This is demonstrated in a vid someplace from the OPST guys. Their line/tip combinations are short, and I think like Yard said, in that wind a shorter skagit-ish would be easier to control.

The other thing about that hard a wind is it will move your line on its own. You can drive it, or you can loft it and to an extent, kind of kite sail it into position. with the cast RLG mentions above, if you lift it gently, guide your rod tip up and behind, the wind will drive the slow moving line upstream of you. Then wrap your tip around from behind, around your upstream/upwind side, and bring your tip down as if you'd done a slo-mo snap or circle spey. With conditions like that, consistency would be really hard, so I suspect you may need to lift into a poke to really get aligned. And keep in mind what the wind will did with that one movement to- you may need to keep the movement pretty vertical, as the wind is going to push even that quick loop upstream. Not a pretty cast in those conditions, but this is fishing, not spey-o-rama. I find challenging conditions, really fun, though best experienced with your hood snugged on, and a good pair of glasses. And maybe a second armored hood.
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post #11 of 17 (permalink) Old 05-08-2019, 12:54 PM
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This might be the one you are talking about. I’ve seen 2 or 3 of these, but I believe this was the first one I saw. Perhaps the “original”?

I tend to agree that when the wind is so bad that you really HAVE to do this cast it might be bad enough not to depend on ANY special technique to work consistently - better one you can easily edit after everything goes to hell. But you could probably turn this one into an effective poke setup as well.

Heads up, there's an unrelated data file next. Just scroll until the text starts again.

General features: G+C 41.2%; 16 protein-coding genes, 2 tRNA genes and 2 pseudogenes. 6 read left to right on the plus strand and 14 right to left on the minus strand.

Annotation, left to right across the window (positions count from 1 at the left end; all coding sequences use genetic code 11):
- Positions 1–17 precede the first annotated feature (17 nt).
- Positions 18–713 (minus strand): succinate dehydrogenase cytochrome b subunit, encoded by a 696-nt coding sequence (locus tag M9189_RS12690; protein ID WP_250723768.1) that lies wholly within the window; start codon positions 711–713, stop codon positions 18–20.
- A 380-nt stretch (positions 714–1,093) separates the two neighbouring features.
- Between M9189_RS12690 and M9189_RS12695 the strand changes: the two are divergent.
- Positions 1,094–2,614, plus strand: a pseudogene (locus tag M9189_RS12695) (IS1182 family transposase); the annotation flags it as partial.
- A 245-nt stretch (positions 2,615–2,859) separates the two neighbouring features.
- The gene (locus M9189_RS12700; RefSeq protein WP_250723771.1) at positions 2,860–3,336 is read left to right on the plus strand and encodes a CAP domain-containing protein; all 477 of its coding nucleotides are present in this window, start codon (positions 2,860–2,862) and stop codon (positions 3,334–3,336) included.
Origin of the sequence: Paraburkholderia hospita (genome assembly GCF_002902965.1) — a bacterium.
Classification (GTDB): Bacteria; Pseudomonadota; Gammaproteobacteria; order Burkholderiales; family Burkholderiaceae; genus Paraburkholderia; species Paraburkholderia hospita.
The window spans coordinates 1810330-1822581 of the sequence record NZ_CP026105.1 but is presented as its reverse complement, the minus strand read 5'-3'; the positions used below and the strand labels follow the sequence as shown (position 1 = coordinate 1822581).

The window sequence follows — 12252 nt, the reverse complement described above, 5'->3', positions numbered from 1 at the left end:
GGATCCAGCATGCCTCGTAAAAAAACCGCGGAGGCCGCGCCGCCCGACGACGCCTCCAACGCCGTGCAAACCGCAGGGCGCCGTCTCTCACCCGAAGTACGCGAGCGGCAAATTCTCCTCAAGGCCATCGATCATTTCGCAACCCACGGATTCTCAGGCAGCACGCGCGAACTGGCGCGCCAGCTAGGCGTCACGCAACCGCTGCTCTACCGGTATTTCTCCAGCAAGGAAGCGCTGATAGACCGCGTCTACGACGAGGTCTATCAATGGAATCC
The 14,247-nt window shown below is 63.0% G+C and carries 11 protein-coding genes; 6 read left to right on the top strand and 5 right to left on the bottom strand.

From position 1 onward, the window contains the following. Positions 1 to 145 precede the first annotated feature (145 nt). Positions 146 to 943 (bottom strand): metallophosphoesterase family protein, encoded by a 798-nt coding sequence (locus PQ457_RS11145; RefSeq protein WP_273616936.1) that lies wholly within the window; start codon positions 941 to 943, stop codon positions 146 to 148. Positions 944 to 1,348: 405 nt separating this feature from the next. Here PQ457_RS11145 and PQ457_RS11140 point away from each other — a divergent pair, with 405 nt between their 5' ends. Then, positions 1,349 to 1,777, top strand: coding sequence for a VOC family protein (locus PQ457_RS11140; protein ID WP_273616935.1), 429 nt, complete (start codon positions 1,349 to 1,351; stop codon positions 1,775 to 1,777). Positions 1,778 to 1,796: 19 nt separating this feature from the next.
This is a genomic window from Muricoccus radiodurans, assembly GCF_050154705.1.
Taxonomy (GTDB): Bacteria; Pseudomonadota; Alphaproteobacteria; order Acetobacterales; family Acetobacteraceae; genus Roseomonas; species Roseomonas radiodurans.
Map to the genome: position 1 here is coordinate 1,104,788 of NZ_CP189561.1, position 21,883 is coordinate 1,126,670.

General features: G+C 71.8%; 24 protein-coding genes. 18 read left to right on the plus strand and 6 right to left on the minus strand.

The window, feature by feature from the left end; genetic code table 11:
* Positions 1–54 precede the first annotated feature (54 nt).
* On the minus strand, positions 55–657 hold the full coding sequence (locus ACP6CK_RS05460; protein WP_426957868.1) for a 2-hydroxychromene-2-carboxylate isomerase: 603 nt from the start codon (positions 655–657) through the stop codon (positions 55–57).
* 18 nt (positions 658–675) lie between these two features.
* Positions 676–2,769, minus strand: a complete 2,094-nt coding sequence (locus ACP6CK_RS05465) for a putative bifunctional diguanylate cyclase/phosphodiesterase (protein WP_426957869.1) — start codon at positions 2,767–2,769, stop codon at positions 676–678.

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post #12 of 17 (permalink) Old 05-08-2019, 01:20 PM Thread Starter
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I could not open the video, but went to the OPST site and watched it. Very cool cast and more importantly, I think this would have helped solve the problem of the wind blowing the anchor into me as well as upriver too far.

RLG and Bob, is this cast you were thinking of? Sounds similar.


Yardsale, you are right a Skagit head and shorter tip all would have made it easier under those conditions and there definitely were moments when I wished I had them with me. The mid river mend would also have helped keep the snap out farther.


All good tips!

Thanks everyone.
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post #13 of 17 (permalink) Old 05-08-2019, 05:06 PM
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Humm. It is just a YouTube video. Maybe you need a plug-in or something on your platform. Another thing you can try, if it is even visible on your platform, is if you click on the “YouTube” at the bottom right of the video display in the speypages post it should take you to that video on YouTube directly. I think the imbedded video works ok for most people but going to YouTube (or whatever the original source link for the video e.g. vimeo etc.) should generally solve that problem.

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post #14 of 17 (permalink) Old 05-08-2019, 09:37 PM
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Put, that is the cast I was describing. I would suggest practicing with yarn tied on instead of a fly. It really only took me 10 minutes to start making the cast work. The line just follows the tip of your rod around. I have never once hit myself with the fly when making this cast. Takes a little experimenting to get the anchor to land in the right position. Good luck!
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post #15 of 17 (permalink) Old 05-09-2019, 05:09 AM
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The rewind thingy is a cool new cast, thanks for sharing.

Since I did not know of its existence, my choice in the described situation has been a single spey with a really flat backstroke and a radical change in direction (say 90 degrees). Keep that V-loop tight and fast. And a flat forward stroke as well, as mentioned in the OP, with rod tip dropped to water immediately after the stop.

Like an unconscious answer to a question that has been troubling me for long, or a sudden opportunity to achieve something valuable I had almost given up on, the fish is there.